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The Significance of Asymmetrical Sexual Isolation and the Formation of New Species

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Evolutionary Biology

Abstract

Asymmetrical sexual isolation among groups of related species, especially in the genus Drosophila,has been the focus of a series of recent papers (Kaneshiro, 1976, 1980, 1983; Kaneshiro and Kurihara, 1981; Watanabe and Kawanishi, 1979, 1981, 1983; Wasserman and Koepfer, 1980; Markow, 1981; Arita and Kaneshiro, 1979; Ahearn, 1980; Powell, 1978; Ohta, 1978; Giddings and Templeton, 1983; Dodd and Powell, 1985). The central theme of these papers concerns the hypothesis that asymmetries in mate preference experiments may (or may not) provide a basis for predicting the direction of evolution among a group of closely related species or even among geographical populations within a single species.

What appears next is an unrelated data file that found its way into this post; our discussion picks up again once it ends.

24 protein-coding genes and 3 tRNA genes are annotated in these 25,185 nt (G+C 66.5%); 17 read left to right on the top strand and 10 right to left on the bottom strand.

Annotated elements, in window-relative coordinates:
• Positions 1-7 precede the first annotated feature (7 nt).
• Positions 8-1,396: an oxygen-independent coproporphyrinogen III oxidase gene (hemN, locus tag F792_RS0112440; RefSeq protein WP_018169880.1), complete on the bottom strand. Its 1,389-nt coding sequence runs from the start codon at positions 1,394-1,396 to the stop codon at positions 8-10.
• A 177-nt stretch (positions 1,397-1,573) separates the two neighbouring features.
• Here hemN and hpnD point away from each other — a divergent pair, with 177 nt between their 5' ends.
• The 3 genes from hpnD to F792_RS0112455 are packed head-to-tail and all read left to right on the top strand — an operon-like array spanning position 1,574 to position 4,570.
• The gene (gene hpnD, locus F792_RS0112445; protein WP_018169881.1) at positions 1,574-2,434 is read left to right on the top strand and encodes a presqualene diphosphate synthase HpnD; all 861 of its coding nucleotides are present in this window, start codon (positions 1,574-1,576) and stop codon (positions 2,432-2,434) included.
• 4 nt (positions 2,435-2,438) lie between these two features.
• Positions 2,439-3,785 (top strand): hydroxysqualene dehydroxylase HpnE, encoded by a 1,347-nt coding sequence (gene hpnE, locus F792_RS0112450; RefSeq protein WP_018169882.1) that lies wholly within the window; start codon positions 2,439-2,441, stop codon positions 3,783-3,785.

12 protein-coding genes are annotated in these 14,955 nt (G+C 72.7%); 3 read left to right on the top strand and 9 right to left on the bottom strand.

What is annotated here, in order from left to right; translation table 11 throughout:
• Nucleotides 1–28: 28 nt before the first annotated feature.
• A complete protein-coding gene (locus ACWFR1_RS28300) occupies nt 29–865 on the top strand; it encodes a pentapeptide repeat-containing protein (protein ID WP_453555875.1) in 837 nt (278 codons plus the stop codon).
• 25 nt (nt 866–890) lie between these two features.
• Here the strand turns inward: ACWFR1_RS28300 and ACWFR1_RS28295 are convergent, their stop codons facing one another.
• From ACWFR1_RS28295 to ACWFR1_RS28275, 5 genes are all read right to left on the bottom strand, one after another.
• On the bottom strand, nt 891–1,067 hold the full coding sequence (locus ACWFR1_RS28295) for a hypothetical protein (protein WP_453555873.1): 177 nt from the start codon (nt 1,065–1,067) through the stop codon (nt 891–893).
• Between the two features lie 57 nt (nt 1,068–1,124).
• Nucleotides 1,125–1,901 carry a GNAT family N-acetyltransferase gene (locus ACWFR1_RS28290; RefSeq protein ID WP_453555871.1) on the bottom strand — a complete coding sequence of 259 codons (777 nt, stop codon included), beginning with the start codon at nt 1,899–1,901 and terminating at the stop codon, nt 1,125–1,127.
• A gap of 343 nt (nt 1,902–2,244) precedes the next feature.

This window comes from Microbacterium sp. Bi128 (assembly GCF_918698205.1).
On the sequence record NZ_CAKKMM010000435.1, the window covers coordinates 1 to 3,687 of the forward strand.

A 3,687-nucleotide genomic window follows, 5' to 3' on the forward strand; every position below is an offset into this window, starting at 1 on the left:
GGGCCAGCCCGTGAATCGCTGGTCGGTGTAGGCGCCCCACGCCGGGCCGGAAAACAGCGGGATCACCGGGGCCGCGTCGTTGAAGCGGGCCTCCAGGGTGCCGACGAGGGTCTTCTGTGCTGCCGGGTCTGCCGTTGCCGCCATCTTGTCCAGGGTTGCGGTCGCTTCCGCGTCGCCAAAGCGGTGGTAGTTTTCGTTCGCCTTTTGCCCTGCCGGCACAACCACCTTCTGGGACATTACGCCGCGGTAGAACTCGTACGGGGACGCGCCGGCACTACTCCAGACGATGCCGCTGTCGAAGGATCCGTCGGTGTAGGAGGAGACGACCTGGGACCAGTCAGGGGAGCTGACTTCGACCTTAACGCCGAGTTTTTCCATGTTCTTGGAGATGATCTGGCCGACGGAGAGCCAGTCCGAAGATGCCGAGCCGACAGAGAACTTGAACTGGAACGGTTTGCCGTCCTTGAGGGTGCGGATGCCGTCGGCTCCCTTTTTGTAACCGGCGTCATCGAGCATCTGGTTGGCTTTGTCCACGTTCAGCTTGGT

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© 1987 Plenum Press, New York

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Kaneshiro, K.Y., Val Giddings, L. (1987). The Significance of Asymmetrical Sexual Isolation and the Formation of New Species. In: Hecht, M.K., Wallace, B., Prance, G.T. (eds) Evolutionary Biology. Springer, Boston, MA. https://doi.org/10.1007/978-1-4615-6986-2_3

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  • DOI: https://doi.org/10.1007/978-1-4615-6986-2_3

  • Publisher Name: Springer, Boston, MA

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